Remember that riffles run at a faster rate than most other lies. When casting upstream, you must retrieve the line at least as fast as the fly is drifting back to you. If you can't retrieve the fly fast enough and slack accumulates in the line, a trout strike will go unnoticed. For this reason, a floating line offers the advantage of lying on the surface and creating greater tension on the fly, moving it through the riffles. Sinking line and sinking tips can be fished upstream, but I rarely fish them with an unweighted pattern in a riffled section, because of the stratified current speeds in the riffle. Often, faster currents occur near the surface and slower currents occur at the bottom. Think about the stream in cross section: If you were to place two colors of dye (blue in the top currents and red in the bottom currents) in the water, you would notice the blue moving faster downstream than the red. The same happens with your line if you fish upstream with a full-sinking line and an unweighted streamer in water containing fast surface currents and a slow bottom, especially when fishing a longer leader. The sinking line would begin sinking to the stream bottom, pulling the leader down, and it would eventually settle close to the stream bottom. However, it's likely the buoyant streamer would remain in the faster current, never dropping in the slower currents with the sinking line, and eventually move downstream of the sinking fly line. This alignment between buoyant fly and sinking line creates slack when presenting streamers, causing you to lose control of the rig. If you decide to fish a sinking line upstream, you can do a few things to reduce slack. First, use a weighted streamer in combination with a sinking line. It doesn't have to be heavily weighted, but it does need less buoyancy so that it can drop faster in the water column. This is why I would not use hanging flies when fishing upstream—their buoyancy would keep them suspended in the faster currents at the top of the water column. I stay away from deer hair head patterns or any streamer pattern with buoyancy, instead opting for weighted patterns with thinner profiles. To maintain control of the fly when fishing upstream, you need to position the fly line downstream of the fly. This creates contact and control between you and the fly.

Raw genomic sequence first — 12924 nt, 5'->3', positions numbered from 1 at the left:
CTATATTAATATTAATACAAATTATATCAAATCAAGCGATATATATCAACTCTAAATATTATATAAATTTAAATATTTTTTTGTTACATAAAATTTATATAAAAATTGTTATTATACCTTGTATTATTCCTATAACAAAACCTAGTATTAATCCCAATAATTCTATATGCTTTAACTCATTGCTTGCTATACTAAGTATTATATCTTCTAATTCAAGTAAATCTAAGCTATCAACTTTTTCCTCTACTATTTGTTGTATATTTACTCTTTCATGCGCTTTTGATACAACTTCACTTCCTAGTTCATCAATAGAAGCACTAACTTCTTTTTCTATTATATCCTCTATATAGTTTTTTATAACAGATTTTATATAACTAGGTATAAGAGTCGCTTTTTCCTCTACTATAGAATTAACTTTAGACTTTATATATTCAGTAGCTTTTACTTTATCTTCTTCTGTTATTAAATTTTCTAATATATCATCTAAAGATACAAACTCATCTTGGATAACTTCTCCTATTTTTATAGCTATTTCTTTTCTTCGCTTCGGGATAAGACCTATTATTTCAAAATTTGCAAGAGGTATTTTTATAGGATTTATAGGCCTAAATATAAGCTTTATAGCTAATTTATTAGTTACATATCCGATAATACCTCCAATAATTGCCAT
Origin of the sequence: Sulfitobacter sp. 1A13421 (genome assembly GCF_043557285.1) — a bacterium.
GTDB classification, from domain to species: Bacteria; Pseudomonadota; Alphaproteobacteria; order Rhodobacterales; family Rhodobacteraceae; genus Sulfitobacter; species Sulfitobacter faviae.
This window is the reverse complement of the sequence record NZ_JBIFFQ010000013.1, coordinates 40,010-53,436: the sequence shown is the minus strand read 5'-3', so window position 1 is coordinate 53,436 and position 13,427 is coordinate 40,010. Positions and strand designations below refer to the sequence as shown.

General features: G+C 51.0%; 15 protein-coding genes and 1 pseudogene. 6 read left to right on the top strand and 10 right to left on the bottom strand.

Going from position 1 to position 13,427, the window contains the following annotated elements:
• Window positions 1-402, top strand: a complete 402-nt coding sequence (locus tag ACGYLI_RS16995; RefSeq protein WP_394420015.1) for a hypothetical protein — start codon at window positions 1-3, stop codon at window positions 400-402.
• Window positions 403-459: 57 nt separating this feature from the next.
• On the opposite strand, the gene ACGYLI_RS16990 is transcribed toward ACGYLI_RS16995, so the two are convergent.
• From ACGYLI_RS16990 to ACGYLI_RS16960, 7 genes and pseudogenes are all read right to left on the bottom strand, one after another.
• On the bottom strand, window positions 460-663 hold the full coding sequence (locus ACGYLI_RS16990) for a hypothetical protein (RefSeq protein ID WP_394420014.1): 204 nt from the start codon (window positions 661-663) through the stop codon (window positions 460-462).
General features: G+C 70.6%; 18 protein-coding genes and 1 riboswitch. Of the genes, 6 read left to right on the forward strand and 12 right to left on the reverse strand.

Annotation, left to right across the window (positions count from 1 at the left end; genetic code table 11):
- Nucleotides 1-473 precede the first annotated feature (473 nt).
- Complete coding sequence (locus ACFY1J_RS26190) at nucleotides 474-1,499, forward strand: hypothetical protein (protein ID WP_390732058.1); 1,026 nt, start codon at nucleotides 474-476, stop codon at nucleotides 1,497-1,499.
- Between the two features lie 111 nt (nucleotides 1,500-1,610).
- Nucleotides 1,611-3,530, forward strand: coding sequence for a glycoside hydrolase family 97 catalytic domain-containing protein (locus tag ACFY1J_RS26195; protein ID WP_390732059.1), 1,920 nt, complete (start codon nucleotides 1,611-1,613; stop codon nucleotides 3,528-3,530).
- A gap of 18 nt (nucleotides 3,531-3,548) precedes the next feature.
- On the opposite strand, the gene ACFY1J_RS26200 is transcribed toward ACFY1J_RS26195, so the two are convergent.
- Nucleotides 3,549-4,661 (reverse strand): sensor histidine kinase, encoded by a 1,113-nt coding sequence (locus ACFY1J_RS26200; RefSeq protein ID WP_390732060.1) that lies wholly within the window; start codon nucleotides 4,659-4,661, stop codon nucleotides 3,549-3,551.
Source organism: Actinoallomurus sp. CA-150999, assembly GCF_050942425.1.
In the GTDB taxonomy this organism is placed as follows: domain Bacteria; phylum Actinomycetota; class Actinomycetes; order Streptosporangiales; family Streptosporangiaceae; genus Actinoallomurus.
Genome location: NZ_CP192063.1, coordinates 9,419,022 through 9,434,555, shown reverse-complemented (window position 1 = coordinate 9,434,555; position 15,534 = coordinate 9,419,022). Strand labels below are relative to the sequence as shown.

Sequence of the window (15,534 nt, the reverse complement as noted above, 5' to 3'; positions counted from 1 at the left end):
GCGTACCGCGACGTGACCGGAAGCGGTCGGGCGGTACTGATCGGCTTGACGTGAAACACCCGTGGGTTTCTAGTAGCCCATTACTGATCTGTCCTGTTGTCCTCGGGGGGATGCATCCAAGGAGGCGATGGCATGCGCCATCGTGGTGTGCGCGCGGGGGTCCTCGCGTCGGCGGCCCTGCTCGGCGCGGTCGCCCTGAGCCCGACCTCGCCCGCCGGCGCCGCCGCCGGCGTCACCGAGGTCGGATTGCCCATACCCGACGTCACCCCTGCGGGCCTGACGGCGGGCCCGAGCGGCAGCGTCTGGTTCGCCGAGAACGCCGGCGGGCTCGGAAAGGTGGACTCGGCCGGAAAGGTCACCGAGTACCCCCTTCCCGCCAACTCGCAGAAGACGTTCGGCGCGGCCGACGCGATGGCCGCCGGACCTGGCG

There's another option if you're forced to fish upstream with a buoyant fly and sinking line: Shorten the leader length between line and fly. When fishing upstream in water with stratified currents, it's best to fish the pattern and fly line at the same level in the current. Shortening the length between the sinking line and the buoyant fly forces the fly to ride deeper. This is no different from using split-shot with a nymph. If you want your fly to ride higher in the water column, increase the distance between fly and shot; if want the nymph to ride deeper in the water column, decrease the distance. The point is to stay in control of your rig. Trout don't attack a streamer with full aggression all the time; sometimes they gently inhale it. If you do decide to fish a buoyant streamer upstream with either a sinking line or split shot, make sure to keep the anchor (the weighted line or shot) as close as possible to the streamer. While experimenting with upstream tactics, I noticed when fishing upstream in faster water while using a buoyant streamer, a full-sinking fly line, and a 4- to 5-foot leader, the fly would often ride 3 feet downstream of the fly line tip. In other words, that's 3 feet of slack—too much to register a take from a trout.